Portland-based Rob Burger is an accomplished keyboardist and composer whose storied career comprises film soundtracks and other compositional work, as well as meaningful contributions to the albums of artists such as John Zorn, Laurie Anderson, and Iron & Wine with whom he maintains an ongoing working relationship.
"Burger rightfully brings his skills and nuanced sensibilities to the fore on The Grid, an LP that recombines neo-classical soundscapes, Harmonia-esque kosmische, and jaunts of 20th-century exotica into a multigenre quilt-work all his own.
As a listening experience, the album ranges meanders gracefully between the jovially playful, the contemplative-- and occasionally the menacingly stark-- with masterful ease."
Delia Beatriz aka Debit gets down to rugged fundamentals on ‘System’, the bruising follow-up to her flashier ‘Animus’ album.
Asymmetric, astringent, aggy, ‘System’ finds Debit’s sound delacquered of gloss and delivered in gruff, textured tones in a wicked balance of gripping rhythmic sensuality and brutality, including a collaboration with footwork producer DJ Earl that stands up firmly next Jlin’s percussive ingenuity.
There’s barely any conventional melody throughout the album, but anyone with an ounce of bounce in their gruds will surely find lines to follow in the rhythmelodic cadence of Debit’s drum programming, where, in the classic style of computer-arranged reggaeton, she accentuates multiple snares and variants of other percussion that unfurl in reticulated tresillo rhythms.
In experimenting with these patterns, she often pushes her drums into pure, gravelly distortion, pointing to an effect that’s both atavistic and futurist between the primal growl and cold knocks of ‘The Alphabet’ featuring Javier Estrada and the outstanding churn of her ‘Numbering’ hook-up with DJ Earl, while giving up deadly strong highlights in the Slikback-compatible pressure of ‘My House’, and her knot of clenched rave stabs and sloshing groove in ‘Medicine.’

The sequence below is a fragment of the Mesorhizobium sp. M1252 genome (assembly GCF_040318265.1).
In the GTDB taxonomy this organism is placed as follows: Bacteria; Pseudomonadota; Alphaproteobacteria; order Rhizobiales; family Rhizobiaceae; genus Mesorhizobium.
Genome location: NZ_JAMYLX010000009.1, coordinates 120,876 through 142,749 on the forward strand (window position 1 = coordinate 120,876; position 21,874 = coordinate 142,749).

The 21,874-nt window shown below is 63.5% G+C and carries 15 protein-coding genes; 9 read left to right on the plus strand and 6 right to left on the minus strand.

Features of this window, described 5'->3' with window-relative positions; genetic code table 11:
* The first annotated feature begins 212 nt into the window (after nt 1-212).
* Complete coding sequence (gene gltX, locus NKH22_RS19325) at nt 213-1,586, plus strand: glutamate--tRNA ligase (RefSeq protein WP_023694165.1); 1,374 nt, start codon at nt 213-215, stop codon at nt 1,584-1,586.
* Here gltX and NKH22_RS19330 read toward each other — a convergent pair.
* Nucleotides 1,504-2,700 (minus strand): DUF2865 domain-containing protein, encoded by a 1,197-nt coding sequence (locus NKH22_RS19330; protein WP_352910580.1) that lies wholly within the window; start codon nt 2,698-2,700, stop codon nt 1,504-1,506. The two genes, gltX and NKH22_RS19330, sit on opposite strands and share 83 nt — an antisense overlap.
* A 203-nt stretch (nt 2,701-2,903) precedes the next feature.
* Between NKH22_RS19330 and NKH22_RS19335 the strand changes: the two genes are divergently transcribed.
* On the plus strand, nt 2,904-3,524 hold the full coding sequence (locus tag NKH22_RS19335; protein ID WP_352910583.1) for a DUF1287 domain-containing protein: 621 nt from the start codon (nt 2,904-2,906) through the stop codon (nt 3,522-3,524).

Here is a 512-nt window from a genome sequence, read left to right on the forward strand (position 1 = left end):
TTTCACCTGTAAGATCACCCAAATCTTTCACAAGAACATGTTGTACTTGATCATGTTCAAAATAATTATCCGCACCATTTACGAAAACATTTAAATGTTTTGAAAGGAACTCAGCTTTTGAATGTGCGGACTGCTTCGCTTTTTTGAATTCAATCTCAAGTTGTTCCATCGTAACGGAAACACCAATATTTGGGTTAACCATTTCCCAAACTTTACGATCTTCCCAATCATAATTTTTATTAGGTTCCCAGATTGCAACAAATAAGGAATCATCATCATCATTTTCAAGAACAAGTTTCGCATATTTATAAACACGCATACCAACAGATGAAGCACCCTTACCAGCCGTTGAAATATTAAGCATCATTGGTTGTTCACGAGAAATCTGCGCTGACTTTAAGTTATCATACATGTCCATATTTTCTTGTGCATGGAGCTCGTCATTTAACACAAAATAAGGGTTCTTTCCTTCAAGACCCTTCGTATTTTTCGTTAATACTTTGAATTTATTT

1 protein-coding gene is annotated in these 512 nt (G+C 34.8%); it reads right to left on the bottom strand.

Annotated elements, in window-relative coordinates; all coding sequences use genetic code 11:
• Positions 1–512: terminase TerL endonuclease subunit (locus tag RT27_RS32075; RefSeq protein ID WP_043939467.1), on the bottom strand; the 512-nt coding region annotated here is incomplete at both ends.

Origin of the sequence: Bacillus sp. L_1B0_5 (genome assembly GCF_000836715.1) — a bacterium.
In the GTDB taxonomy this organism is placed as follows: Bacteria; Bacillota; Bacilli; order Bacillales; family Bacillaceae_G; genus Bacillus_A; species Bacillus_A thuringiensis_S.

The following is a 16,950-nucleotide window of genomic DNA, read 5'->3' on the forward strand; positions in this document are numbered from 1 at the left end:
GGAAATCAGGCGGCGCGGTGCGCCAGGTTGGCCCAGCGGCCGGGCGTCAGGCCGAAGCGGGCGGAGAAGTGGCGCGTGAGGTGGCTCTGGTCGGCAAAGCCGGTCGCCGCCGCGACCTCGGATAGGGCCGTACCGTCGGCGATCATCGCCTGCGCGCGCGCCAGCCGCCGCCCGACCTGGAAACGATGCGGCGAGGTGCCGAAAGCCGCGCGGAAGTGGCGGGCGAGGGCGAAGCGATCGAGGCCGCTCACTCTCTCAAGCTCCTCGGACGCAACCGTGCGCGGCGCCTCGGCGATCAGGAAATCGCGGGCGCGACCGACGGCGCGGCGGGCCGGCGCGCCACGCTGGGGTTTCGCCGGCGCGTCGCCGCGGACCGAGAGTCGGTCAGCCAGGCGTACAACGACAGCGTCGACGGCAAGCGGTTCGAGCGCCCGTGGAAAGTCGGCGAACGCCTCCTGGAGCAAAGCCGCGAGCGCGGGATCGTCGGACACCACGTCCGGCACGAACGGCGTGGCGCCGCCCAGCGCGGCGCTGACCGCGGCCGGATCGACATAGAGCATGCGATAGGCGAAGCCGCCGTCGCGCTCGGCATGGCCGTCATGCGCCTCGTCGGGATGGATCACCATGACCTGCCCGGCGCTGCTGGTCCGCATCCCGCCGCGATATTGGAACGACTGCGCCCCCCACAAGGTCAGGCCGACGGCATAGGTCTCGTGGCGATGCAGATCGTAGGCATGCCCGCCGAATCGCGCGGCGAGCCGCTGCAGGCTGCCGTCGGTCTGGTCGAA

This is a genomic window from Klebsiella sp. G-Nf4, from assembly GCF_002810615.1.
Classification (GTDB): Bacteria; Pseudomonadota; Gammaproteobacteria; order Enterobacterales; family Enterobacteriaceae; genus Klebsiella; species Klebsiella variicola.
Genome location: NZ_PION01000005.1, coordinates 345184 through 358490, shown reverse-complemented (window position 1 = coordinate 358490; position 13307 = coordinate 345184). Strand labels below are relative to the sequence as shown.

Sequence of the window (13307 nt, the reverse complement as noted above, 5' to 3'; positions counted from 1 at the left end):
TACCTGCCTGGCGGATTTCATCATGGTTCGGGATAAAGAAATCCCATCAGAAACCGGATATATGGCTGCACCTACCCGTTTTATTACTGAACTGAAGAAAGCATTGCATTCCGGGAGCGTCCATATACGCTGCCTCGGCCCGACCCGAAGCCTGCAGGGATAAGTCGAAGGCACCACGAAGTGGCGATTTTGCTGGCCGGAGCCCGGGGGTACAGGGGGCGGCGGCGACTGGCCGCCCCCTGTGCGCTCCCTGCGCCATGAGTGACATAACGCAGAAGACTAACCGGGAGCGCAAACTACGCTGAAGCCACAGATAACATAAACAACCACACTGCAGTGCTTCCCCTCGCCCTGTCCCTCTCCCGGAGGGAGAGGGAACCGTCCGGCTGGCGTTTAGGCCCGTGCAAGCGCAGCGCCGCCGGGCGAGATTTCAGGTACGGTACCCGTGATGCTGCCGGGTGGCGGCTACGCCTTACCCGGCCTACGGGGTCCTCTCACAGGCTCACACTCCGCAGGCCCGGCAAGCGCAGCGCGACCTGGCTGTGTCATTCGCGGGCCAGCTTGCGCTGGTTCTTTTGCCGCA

Blissed-out and highly evocative widescreen layerings from Rafael Anton Irisarri on this beautiful new album for Room 40, an immaculately constructed series of apocalyptically angsty ambient dreamscapes that sound like a gauzy HDR composite of The Caretaker, Talk Talk, William Basinski and Slowdive. If you're into any of the above, this one will push all your buttons at once.
With each new album Irisarri has managed to tweak and fine-tune his production to the point where 'Solastalgia' finds his now perfected swells soar to new heights. Although it’s a sound that's been tried and tested numerous times over the last couple of decades, and by many artists, Irisarri here manages to assemble perhaps the definitive article for this kind of quietly epic late night melodrama; where liminal dream states nod to classic Shoegaze, while submerged, shimmering melodies remind us of both Talk Talk ('Kiss All The Pretty Skies Goodbye’) and Fennesz (Coastal Trapped Disturbance).
The album is essentially about the sense of sorrow and despair at the environmental and socioeconomic disaster we all face, but ‘Solastalgia’ is ultimately a deeply personal listen, one that attempts to slow down time so that we might savour the beauty around us, if even for just an hour.
‘Eternal Children’ is the excellent, unexpected first vocal album by Equiknoxx; the hotly awaited follow-up to their pair of acclaimed instrumental albums issued by Demdike Stare’s DDS label over the last couple of years, featuring that signature and completely inimitable production style, but this time with added vocal contributions from the extended Equiknoxx crew.